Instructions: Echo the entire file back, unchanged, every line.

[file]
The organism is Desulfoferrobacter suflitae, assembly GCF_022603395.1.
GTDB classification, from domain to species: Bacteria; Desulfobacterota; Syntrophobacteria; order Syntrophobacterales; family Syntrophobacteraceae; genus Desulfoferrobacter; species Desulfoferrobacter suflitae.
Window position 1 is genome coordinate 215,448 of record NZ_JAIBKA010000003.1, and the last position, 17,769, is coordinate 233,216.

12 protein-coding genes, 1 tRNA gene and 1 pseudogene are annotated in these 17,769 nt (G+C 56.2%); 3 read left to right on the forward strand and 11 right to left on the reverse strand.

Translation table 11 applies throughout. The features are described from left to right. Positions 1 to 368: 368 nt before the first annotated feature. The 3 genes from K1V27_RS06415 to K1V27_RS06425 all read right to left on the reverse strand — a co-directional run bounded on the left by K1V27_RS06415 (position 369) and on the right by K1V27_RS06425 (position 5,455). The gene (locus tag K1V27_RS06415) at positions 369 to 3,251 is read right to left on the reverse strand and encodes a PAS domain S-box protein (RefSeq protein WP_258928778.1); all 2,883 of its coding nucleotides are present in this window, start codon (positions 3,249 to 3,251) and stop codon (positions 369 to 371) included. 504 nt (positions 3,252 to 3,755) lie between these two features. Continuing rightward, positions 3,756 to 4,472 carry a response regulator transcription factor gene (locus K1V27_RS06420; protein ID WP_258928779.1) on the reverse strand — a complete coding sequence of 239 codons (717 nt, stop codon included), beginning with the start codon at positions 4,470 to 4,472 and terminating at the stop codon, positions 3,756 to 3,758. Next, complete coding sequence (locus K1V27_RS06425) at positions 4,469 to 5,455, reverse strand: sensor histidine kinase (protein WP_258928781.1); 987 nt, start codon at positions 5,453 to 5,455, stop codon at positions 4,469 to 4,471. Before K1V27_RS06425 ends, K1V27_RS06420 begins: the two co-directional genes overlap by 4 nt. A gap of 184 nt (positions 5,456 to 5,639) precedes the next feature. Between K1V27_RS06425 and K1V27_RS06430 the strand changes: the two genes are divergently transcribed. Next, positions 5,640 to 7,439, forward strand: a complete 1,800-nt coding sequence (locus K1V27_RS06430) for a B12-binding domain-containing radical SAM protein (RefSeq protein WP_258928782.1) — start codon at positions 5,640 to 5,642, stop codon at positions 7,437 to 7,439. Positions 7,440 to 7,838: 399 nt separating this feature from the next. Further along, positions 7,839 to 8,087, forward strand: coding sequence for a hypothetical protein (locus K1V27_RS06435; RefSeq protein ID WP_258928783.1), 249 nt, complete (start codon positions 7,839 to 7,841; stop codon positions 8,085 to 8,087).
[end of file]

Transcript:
The organism is Desulfoferrobacter suflitae, assembly GCF_022603395.1.
GTDB classification, from domain to species: Bacteria; Desulfobacterota; Syntrophobacteria; order Syntrophobacterales; family Syntrophobacteraceae; genus Desulfoferrobacter; species Desulfoferrobacter suflitae.
Window position 1 is genome coordinate 215,448 of record NZ_JAIBKA010000003.1, and the last position, 17,769, is coordinate 233,216.

12 protein-coding genes, 1 tRNA gene and 1 pseudogene are annotated in these 17,769 nt (G+C 56.2%); 3 read left to right on the forward strand and 11 right to left on the reverse strand.

Translation table 11 applies throughout. The features are described from left to right. Positions 1 to 368: 368 nt before the first annotated feature. The 3 genes from K1V27_RS06415 to K1V27_RS06425 all read right to left on the reverse strand — a co-directional run bounded on the left by K1V27_RS06415 (position 369) and on the right by K1V27_RS06425 (position 5,455). The gene (locus tag K1V27_RS06415) at positions 369 to 3,251 is read right to left on the reverse strand and encodes a PAS domain S-box protein (RefSeq protein WP_258928778.1); all 2,883 of its coding nucleotides are present in this window, start codon (positions 3,249 to 3,251) and stop codon (positions 369 to 371) included. 504 nt (positions 3,252 to 3,755) lie between these two features. Continuing rightward, positions 3,756 to 4,472 carry a response regulator transcription factor gene (locus K1V27_RS06420; protein ID WP_258928779.1) on the reverse strand — a complete coding sequence of 239 codons (717 nt, stop codon included), beginning with the start codon at positions 4,470 to 4,472 and terminating at the stop codon, positions 3,756 to 3,758. Next, complete coding sequence (locus K1V27_RS06425) at positions 4,469 to 5,455, reverse strand: sensor histidine kinase (protein WP_258928781.1); 987 nt, start codon at positions 5,453 to 5,455, stop codon at positions 4,469 to 4,471. Before K1V27_RS06425 ends, K1V27_RS06420 begins: the two co-directional genes overlap by 4 nt. A gap of 184 nt (positions 5,456 to 5,639) precedes the next feature. Between K1V27_RS06425 and K1V27_RS06430 the strand changes: the two genes are divergently transcribed. Next, positions 5,640 to 7,439, forward strand: a complete 1,800-nt coding sequence (locus K1V27_RS06430) for a B12-binding domain-containing radical SAM protein (RefSeq protein WP_258928782.1) — start codon at positions 5,640 to 5,642, stop codon at positions 7,437 to 7,439. Positions 7,440 to 7,838: 399 nt separating this feature from the next. Further along, positions 7,839 to 8,087, forward strand: coding sequence for a hypothetical protein (locus K1V27_RS06435; RefSeq protein ID WP_258928783.1), 249 nt, complete (start codon positions 7,839 to 7,841; stop codon positions 8,085 to 8,087).